ICJR Criticized the Closed-Door Discussion of the Detention Duration in the Anti-Terrorism Bill

“ICJR considers that there is no strong enough reason to cover the discussion of the duration of detention in the Anti-Terrorism Bill”

The discussion of the Anti-Terrorism Bill on 14 June 14 2017 went closed-door in the House of Representatives. The discussion agenda was on the duration of detention in the Anti-Terrorism Bill, which is one of the most crucial issues that should involve public participation and supervision.

The provisions of the detention in this Bill are very excessive because they are not based on the principles set forth in the Criminal Procedure Law. One of them is the right to be immediately advanced into the courtroom and to be legally proceeded. This length of time is against the ICCPR. The provisions which are also regulated in the Criminal Procedure Code, violate the principle to be immediately faced the judges and processed by law, the length of the detention time will result in the downgrading of some rights and excessive restriction of freedom without respecting the principles of law and human rights.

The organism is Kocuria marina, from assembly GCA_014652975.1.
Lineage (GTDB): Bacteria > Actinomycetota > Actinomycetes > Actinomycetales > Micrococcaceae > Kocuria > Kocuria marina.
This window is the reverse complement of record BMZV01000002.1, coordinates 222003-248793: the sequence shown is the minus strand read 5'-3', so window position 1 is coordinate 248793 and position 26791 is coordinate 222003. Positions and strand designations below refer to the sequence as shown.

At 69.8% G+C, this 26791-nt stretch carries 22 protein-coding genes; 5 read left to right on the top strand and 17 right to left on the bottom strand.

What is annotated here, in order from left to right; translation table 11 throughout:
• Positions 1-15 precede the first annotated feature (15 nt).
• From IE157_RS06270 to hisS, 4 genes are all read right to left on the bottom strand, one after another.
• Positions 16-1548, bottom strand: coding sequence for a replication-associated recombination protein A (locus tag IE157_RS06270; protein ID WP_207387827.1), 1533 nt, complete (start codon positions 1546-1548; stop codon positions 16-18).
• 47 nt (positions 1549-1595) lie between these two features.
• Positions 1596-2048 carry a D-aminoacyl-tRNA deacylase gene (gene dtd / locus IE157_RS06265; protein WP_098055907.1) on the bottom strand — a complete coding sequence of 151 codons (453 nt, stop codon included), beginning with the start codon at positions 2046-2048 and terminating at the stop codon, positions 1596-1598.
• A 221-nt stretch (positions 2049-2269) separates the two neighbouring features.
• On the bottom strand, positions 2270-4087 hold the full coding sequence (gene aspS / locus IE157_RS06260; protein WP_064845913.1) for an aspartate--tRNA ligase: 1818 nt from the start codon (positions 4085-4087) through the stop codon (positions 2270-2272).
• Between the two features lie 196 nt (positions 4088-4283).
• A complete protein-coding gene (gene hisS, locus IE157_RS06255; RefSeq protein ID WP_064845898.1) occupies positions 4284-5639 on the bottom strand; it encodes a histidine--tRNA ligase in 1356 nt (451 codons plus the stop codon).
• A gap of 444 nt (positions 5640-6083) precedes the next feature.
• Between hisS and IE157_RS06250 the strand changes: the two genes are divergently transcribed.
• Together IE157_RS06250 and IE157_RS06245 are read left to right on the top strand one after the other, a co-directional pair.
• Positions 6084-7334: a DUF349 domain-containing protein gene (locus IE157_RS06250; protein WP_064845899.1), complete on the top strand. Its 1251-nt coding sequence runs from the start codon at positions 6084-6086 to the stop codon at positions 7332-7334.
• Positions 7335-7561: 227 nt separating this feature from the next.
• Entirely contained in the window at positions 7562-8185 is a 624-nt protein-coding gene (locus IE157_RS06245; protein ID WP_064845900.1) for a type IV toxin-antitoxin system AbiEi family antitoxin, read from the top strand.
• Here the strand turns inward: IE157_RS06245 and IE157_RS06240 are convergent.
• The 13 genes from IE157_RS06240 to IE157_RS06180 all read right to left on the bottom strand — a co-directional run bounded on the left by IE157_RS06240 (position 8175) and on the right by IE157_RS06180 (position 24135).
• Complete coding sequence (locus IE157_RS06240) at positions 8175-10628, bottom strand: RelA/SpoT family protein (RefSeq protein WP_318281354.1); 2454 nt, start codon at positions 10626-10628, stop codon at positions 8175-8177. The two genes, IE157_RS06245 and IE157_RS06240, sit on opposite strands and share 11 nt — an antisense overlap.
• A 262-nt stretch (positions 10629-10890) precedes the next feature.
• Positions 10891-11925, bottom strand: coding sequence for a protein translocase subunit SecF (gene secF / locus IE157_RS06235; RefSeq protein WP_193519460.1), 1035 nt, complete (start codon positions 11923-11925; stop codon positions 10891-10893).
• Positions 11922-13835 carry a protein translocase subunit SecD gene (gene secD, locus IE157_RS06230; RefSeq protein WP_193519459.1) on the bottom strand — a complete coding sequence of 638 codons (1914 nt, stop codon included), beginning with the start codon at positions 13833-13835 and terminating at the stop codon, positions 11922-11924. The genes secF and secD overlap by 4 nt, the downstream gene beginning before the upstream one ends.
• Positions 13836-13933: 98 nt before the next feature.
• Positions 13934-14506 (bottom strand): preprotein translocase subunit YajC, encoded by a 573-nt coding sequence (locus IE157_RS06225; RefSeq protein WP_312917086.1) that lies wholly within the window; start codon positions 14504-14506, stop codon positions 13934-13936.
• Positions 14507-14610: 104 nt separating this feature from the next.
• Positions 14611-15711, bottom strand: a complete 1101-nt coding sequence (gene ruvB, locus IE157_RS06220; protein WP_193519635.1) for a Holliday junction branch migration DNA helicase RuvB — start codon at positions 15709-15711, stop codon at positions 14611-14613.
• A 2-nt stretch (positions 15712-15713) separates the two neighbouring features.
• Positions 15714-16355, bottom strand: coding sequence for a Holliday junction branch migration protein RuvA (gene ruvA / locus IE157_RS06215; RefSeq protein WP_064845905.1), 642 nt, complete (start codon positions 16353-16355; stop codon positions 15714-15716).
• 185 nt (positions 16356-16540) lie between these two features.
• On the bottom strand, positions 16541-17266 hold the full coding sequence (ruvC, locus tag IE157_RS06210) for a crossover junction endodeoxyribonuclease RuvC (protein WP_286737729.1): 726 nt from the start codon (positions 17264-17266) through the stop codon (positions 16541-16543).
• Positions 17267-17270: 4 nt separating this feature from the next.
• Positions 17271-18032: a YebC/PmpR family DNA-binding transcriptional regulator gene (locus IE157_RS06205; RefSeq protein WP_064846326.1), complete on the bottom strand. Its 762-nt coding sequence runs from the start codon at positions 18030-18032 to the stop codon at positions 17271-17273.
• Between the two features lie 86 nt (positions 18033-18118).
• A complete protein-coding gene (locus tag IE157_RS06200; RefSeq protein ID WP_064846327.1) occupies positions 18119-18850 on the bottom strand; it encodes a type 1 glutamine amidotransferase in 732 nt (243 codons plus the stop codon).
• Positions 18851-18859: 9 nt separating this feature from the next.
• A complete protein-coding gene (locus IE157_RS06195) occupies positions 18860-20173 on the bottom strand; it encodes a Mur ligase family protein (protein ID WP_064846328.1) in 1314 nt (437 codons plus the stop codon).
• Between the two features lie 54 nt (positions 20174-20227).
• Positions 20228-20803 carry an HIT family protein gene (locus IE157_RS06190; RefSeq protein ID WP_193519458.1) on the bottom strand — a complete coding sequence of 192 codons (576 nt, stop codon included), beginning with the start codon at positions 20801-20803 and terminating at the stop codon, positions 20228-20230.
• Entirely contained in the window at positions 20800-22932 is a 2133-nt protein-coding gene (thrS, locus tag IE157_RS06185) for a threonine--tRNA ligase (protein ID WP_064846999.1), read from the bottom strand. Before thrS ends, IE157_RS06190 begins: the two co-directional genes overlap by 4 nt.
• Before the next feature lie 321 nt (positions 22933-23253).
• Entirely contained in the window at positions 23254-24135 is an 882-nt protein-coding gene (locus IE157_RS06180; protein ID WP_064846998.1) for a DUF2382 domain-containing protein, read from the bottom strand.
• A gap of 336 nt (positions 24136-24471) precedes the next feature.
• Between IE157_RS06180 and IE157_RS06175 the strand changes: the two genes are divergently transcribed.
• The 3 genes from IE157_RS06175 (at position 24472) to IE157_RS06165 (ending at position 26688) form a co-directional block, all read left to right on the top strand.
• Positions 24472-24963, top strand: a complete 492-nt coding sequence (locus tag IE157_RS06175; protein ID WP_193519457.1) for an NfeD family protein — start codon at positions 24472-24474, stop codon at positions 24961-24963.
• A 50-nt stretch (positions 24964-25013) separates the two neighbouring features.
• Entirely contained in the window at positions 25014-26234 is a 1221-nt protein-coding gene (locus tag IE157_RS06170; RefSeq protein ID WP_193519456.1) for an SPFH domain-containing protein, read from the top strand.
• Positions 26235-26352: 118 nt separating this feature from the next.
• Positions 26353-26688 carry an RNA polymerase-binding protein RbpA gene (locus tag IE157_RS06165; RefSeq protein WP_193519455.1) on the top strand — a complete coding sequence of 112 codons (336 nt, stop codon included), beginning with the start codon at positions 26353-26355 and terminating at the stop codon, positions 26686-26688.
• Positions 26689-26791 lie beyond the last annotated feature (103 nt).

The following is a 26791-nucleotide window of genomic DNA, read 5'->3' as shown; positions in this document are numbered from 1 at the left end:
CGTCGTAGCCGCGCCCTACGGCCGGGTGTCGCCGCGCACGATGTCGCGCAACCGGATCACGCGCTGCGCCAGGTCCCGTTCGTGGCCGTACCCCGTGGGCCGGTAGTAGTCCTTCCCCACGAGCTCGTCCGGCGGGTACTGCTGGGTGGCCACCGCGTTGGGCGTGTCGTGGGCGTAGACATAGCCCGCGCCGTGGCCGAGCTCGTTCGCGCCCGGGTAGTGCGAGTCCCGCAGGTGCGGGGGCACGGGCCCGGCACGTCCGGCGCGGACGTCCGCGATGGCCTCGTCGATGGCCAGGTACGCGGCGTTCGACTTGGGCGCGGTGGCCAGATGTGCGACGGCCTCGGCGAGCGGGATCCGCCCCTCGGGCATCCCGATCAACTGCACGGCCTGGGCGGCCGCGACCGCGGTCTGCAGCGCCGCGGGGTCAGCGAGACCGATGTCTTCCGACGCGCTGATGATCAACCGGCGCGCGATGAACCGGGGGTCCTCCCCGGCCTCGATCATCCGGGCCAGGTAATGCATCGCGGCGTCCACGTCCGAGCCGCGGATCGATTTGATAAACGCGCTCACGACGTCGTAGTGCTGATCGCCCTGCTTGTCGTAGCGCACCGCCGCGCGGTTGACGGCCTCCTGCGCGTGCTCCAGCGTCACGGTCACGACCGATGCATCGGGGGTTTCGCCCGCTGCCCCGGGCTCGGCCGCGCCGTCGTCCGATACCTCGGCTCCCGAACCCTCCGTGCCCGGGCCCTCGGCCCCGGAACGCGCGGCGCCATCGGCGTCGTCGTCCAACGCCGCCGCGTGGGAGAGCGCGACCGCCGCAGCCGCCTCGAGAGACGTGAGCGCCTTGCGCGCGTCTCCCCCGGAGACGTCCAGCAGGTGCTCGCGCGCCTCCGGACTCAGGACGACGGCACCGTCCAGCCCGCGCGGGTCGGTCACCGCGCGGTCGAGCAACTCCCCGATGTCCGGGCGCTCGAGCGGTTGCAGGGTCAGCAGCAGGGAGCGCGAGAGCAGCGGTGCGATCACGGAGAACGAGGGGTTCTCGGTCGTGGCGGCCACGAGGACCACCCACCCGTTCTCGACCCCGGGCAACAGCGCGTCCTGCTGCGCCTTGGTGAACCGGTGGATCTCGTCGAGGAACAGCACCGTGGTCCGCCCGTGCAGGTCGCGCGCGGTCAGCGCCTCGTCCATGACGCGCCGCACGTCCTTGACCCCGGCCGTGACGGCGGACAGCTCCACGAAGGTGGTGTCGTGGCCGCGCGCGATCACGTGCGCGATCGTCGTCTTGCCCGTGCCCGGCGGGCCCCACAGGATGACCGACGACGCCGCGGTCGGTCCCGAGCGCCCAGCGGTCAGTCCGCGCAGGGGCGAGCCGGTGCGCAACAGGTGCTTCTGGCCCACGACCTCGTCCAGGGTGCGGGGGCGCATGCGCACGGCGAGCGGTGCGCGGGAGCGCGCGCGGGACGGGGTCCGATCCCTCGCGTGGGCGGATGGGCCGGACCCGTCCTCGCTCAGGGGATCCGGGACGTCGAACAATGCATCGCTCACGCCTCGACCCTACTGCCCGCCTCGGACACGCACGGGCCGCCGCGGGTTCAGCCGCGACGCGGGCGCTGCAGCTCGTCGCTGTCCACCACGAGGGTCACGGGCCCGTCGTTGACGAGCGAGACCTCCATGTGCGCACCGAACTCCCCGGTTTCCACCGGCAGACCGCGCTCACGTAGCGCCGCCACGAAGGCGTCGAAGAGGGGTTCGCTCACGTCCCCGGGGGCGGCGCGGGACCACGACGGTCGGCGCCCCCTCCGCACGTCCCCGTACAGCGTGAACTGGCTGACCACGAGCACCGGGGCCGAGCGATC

ICJR understands that the a Terrorism case is not an easy case to solve, but ICJR also assesses that the Government’s desire to extend the duration of detention is not based on a strong review or evidence of the urgency for an extended duration of detention.

The total time of 450 days of detention is only for the investigation and prosecution process is actually excessive, considering the ruling of the Constitutional Court that requires at least 2 evidences to make a detention.

Article 25 subsection (1) to Article 25 subsection (5) of the Anti-Terrorism Bill must be recalculated, in order to be in accordance with the Criminal Procedure Code, or at least not to exceed the provisions of the current Anti-Terrorism Law (the current Anti-Terrorism Law has already provided more than 6 months of detention).

Therefore, this discussion should be carried out openly, so that later the conclusion can be drawn on why the detention duration is required so long, in the future this is also very influential on the integrity of the legislators in making the law concerning the law enforcement that always get the spotlight from the public eyes. The closed discussion of the Anti-Terrorism Bill resulted in the absence of supervision and non-active participation by the community.

ICJR understands that for the investigators, the duration of detention is crucial, but that does not mean that the discussion is so sensitive and it must be in closed-door. Therefore, ICJR sees that there is no strong enough reason to cover the discussion on the duration of detention in the Anti-Terrorism Bill, the discussion should be open.

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